I don’t believe in “must-read” book lists — or in book reviews, per se — but I do love to offer suggestions.
This suggestion for your want-to-read list is offered by our guest-post author, Thomas Mavor.
How is it that there is always that one book (or ten or a hundred) that makes you think, “How come I have not read this yet?” I stumble across this “one book” all the time. Last year, I finally settled down with Catch 22. Several years ago, I read Appointment in Samarra.
A few weeks ago, I finally opened Betty Smith’s 1943 novel A Tree Grows in Brooklyn.
As a high school educator, I am surrounded by teachers who are readers and who have an investment in finding the best reads for their students. The teacher whose classroom is next to my office stops to talk to me everyday about what she is reading or what her students are reading (or not reading, as the case may be!). She had recently listened to an audiobook of A Tree Grows in Brooklyn and raved about its charm and nostalgia. A week later she placed a paperback copy on my desk. Perhaps it was the female first person narrator or the Brooklyn setting that had made me never put it to the front of the queue. I tend to lean to male protagonists in Southern settings–you know, relatable to my own personal life.
Once I entered into the world of Brooklyn in the opening decades of the 1900s, I became charmed as my colleague had been. Francie Nolan, the main character, is a child of poverty but one of imagination and grit. She is a reader, of course, and an observer. She watches her peers, her teachers, her brother, her aunts, her parents–especially her wonderfully joyous but alcoholic father– for what it means to be a person who embraces life, its joys and its struggles.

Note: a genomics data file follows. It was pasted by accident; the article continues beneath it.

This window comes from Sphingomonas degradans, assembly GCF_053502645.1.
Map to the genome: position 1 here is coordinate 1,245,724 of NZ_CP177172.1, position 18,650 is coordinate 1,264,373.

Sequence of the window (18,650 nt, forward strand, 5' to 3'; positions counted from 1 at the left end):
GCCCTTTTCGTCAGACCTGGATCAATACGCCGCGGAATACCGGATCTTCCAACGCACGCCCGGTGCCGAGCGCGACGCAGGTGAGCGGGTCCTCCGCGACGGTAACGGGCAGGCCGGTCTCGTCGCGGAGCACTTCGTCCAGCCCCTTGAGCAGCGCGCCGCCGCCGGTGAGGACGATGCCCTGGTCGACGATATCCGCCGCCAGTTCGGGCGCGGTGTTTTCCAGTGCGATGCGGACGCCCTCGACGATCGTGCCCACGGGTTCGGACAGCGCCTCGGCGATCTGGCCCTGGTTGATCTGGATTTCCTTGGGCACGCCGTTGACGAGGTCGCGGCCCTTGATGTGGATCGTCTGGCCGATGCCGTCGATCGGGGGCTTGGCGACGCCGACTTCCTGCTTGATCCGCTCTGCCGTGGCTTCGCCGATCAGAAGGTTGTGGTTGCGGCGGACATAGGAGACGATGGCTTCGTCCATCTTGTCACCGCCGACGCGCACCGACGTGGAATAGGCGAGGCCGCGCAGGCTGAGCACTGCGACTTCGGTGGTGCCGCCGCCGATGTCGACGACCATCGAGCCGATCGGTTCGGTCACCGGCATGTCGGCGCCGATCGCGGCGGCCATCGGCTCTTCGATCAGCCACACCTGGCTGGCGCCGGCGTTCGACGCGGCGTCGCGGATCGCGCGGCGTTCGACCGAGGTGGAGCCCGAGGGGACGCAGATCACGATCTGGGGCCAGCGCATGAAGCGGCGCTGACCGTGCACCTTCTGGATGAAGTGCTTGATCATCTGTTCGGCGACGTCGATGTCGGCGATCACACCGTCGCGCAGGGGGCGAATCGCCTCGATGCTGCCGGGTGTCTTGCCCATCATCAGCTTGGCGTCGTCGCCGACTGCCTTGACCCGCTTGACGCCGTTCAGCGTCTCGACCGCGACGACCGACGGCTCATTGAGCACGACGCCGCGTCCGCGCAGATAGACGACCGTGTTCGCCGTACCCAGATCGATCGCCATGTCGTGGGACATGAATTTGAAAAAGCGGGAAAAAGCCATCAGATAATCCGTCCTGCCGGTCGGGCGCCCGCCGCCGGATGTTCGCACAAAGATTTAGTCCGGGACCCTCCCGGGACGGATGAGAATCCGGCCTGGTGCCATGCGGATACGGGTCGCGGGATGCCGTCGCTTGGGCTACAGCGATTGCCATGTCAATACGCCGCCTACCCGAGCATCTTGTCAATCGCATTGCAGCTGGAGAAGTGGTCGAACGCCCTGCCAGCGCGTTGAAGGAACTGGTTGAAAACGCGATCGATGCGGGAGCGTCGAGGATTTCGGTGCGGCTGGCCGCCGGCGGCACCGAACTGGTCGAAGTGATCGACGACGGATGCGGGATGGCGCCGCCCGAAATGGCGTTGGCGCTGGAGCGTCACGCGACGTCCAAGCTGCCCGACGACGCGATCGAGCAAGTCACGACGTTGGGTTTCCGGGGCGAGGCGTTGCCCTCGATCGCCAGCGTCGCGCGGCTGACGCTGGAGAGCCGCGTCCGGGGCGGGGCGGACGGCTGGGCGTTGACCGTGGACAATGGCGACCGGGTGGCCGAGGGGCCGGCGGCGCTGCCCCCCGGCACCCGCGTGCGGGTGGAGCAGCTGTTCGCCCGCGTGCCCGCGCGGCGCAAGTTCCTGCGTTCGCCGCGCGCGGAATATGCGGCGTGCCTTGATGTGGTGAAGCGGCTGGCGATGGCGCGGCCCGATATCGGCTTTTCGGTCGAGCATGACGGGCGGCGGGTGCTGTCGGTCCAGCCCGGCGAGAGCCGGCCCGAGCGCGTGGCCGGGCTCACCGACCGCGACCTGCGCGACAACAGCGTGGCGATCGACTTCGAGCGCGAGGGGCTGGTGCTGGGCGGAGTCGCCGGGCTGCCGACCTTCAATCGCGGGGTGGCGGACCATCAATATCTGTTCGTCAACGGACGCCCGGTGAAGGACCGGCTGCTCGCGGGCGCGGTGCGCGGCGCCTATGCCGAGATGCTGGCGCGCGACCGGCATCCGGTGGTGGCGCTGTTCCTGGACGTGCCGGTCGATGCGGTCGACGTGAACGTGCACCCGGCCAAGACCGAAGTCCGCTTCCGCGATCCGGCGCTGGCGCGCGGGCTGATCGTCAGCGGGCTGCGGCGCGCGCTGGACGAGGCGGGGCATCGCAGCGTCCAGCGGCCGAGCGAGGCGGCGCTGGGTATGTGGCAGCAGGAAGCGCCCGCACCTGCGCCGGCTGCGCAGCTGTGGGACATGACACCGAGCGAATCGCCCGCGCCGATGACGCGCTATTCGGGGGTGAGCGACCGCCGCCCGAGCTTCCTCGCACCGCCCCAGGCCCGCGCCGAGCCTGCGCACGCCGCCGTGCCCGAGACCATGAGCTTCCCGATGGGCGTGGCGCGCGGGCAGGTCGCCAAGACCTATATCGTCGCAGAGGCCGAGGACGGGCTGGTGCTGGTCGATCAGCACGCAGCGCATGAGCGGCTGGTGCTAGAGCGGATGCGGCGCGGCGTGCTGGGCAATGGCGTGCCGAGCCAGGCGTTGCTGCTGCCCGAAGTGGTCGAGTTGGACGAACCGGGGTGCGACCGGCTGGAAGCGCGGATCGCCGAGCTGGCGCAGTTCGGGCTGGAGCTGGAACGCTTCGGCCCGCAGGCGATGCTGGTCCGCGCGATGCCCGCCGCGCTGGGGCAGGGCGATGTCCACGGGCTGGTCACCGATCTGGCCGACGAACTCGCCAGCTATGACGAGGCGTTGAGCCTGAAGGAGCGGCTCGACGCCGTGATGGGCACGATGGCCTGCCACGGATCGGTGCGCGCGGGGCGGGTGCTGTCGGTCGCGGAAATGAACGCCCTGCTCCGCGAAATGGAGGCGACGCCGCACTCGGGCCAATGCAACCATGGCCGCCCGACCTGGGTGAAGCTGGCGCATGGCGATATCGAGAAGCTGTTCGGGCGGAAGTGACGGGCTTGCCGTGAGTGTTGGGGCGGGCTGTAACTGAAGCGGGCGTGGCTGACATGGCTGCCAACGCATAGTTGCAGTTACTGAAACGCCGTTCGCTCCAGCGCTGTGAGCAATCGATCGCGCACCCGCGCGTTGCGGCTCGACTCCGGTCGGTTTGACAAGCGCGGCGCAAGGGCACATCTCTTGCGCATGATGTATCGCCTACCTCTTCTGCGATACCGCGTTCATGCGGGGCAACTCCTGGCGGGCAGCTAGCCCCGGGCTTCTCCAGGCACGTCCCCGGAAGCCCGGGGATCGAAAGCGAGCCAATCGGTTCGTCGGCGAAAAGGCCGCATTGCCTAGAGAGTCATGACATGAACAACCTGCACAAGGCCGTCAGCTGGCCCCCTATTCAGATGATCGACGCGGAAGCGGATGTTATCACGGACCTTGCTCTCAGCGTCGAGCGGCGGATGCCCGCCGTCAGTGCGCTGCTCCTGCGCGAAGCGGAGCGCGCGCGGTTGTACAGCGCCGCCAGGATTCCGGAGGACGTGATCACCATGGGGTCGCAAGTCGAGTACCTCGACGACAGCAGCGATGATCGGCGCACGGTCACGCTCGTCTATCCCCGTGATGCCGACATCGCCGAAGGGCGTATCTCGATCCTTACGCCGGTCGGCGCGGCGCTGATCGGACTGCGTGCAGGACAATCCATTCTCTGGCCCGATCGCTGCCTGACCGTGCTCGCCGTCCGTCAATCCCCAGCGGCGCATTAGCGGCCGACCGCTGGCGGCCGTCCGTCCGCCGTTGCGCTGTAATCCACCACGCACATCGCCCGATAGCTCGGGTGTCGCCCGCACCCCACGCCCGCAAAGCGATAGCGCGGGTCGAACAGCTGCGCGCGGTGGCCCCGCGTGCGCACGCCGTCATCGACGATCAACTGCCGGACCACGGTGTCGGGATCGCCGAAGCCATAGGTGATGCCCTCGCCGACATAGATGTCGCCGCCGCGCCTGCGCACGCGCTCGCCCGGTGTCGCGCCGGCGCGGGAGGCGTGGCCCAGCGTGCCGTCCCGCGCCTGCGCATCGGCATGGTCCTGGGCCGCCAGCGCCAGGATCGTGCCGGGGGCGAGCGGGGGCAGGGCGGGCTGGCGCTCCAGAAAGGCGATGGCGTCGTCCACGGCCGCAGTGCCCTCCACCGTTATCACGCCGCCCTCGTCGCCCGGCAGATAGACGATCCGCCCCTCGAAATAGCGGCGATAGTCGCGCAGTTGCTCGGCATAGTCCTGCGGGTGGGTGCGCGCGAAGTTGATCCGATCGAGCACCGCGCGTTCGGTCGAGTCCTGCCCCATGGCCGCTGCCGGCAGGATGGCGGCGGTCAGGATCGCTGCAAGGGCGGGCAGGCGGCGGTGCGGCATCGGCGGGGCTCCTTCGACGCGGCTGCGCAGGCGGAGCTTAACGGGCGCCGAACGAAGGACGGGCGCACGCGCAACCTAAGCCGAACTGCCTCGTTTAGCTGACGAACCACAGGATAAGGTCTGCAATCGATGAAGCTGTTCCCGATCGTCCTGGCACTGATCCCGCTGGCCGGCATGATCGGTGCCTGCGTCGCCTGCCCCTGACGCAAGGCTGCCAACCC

The novel does not have a strong central conflict. It is truly a coming of age novel that describes the various learning moments of her youthful and adolescent life. Some events are heartbreaking; some are poignant; many are endearing. Once I realized there was not a central conflict, I enjoyed the leisurely read, glimpsing, as it was, the emotional and intellectual awakening of Francie. The novel’s final scene is memorable in that Francie has grown enough to recognize the process of her own maturation. And, of course, as any great novel does, it made me reflect on my own emergence into adulthood. Instead of reading a book on a fire escape underneath a shady tree overlooking a dirty Brooklyn backyard, I sat on a screened porch with a book overlooking a shaded yard in a Mississippi coastal town.
— Thomas Mavor